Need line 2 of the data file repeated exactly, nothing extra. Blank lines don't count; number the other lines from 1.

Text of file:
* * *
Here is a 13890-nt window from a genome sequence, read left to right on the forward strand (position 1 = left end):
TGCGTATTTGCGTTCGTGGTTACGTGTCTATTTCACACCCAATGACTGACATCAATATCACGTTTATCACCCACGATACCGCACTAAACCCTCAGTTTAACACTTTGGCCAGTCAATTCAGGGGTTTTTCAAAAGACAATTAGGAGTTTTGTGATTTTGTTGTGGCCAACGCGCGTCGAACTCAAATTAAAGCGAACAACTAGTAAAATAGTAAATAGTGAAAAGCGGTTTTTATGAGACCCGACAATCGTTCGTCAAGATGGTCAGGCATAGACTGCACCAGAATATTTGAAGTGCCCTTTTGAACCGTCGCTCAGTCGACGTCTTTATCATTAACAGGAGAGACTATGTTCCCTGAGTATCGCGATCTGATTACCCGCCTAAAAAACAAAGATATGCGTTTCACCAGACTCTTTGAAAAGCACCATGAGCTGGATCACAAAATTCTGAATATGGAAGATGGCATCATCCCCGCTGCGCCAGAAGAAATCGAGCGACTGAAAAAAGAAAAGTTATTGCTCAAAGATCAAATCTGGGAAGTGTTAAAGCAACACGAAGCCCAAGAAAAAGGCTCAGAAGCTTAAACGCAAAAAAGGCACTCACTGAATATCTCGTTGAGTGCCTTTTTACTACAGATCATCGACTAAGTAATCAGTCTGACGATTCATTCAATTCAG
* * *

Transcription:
TGCGTATTTGCGTTCGTGGTTACGTGTCTATTTCACACCCAATGACTGACATCAATATCACGTTTATCACCCACGATACCGCACTAAACCCTCAGTTTAACACTTTGGCCAGTCAATTCAGGGGTTTTTCAAAAGACAATTAGGAGTTTTGTGATTTTGTTGTGGCCAACGCGCGTCGAACTCAAATTAAAGCGAACAACTAGTAAAATAGTAAATAGTGAAAAGCGGTTTTTATGAGACCCGACAATCGTTCGTCAAGATGGTCAGGCATAGACTGCACCAGAATATTTGAAGTGCCCTTTTGAACCGTCGCTCAGTCGACGTCTTTATCATTAACAGGAGAGACTATGTTCCCTGAGTATCGCGATCTGATTACCCGCCTAAAAAACAAAGATATGCGTTTCACCAGACTCTTTGAAAAGCACCATGAGCTGGATCACAAAATTCTGAATATGGAAGATGGCATCATCCCCGCTGCGCCAGAAGAAATCGAGCGACTGAAAAAAGAAAAGTTATTGCTCAAAGATCAAATCTGGGAAGTGTTAAAGCAACACGAAGCCCAAGAAAAAGGCTCAGAAGCTTAAACGCAAAAAAGGCACTCACTGAATATCTCGTTGAGTGCCTTTTTACTACAGATCATCGACTAAGTAATCAGTCTGACGATTCATTCAATTCAG